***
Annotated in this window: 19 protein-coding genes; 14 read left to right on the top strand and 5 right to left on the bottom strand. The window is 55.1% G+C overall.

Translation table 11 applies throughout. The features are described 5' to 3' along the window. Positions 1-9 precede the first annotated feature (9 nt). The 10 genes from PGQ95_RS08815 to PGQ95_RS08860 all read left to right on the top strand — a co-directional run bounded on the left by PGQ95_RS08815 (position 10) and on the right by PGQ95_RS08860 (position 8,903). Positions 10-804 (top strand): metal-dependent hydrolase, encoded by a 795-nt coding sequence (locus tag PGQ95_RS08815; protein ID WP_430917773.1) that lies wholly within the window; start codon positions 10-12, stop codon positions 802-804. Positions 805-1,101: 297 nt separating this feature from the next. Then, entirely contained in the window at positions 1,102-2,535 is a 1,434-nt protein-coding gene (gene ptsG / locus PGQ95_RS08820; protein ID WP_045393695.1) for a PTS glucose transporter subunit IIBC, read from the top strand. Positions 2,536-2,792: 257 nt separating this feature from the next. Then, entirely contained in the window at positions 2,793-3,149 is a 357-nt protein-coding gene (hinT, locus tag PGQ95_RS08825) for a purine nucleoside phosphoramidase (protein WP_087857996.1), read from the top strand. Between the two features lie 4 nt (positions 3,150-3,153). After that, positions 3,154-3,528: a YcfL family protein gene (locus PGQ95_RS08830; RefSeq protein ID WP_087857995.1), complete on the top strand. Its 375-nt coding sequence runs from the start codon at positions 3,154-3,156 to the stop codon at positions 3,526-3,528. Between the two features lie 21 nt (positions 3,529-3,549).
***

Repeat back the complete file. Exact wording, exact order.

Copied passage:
Annotated in this window: 19 protein-coding genes; 14 read left to right on the top strand and 5 right to left on the bottom strand. The window is 55.1% G+C overall.

Translation table 11 applies throughout. The features are described 5' to 3' along the window. Positions 1-9 precede the first annotated feature (9 nt). The 10 genes from PGQ95_RS08815 to PGQ95_RS08860 all read left to right on the top strand — a co-directional run bounded on the left by PGQ95_RS08815 (position 10) and on the right by PGQ95_RS08860 (position 8,903). Positions 10-804 (top strand): metal-dependent hydrolase, encoded by a 795-nt coding sequence (locus tag PGQ95_RS08815; protein ID WP_430917773.1) that lies wholly within the window; start codon positions 10-12, stop codon positions 802-804. Positions 805-1,101: 297 nt separating this feature from the next. Then, entirely contained in the window at positions 1,102-2,535 is a 1,434-nt protein-coding gene (gene ptsG / locus PGQ95_RS08820; protein ID WP_045393695.1) for a PTS glucose transporter subunit IIBC, read from the top strand. Positions 2,536-2,792: 257 nt separating this feature from the next. Then, entirely contained in the window at positions 2,793-3,149 is a 357-nt protein-coding gene (hinT, locus tag PGQ95_RS08825) for a purine nucleoside phosphoramidase (protein WP_087857996.1), read from the top strand. Between the two features lie 4 nt (positions 3,150-3,153). After that, positions 3,154-3,528: a YcfL family protein gene (locus PGQ95_RS08830; RefSeq protein ID WP_087857995.1), complete on the top strand. Its 375-nt coding sequence runs from the start codon at positions 3,154-3,156 to the stop codon at positions 3,526-3,528. Between the two features lie 21 nt (positions 3,529-3,549).